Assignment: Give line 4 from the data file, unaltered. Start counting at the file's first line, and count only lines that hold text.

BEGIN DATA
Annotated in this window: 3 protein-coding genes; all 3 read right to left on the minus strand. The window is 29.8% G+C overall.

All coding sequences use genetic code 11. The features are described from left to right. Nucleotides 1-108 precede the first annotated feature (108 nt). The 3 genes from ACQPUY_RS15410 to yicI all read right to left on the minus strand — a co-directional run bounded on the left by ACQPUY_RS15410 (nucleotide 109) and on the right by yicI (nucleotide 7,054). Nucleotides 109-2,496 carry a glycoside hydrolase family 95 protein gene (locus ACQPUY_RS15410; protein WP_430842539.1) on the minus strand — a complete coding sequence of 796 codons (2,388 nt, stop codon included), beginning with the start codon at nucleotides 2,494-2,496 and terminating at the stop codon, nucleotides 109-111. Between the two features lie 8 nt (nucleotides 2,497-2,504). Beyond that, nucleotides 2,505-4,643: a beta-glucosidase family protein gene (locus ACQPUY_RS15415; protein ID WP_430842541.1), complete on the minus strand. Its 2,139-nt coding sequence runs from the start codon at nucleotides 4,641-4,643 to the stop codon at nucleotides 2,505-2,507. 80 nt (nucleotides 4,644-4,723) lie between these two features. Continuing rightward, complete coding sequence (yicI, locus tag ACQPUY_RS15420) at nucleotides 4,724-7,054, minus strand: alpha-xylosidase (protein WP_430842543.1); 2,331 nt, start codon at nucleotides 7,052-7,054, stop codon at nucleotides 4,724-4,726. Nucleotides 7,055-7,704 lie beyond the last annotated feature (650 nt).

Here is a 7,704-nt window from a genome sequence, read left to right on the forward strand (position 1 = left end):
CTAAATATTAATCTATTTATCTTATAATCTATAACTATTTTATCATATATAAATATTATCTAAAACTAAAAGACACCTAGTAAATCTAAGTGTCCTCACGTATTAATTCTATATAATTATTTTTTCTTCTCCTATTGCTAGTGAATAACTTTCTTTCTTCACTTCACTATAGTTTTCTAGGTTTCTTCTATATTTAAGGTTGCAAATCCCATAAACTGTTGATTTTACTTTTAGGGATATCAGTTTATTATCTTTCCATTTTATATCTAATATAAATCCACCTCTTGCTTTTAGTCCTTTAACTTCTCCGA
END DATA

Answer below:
CTAAATATTAATCTATTTATCTTATAATCTATAACTATTTTATCATATATAAATATTATCTAAAACTAAAAGACACCTAGTAAATCTAAGTGTCCTCACGTATTAATTCTATATAATTATTTTTTCTTCTCCTATTGCTAGTGAATAACTTTCTTTCTTCACTTCACTATAGTTTTCTAGGTTTCTTCTATATTTAAGGTTGCAAATCCCATAAACTGTTGATTTTACTTTTAGGGATATCAGTTTATTATCTTTCCATTTTATATCTAATATAAATCCACCTCTTGCTTTTAGTCCTTTAACTTCTCCGA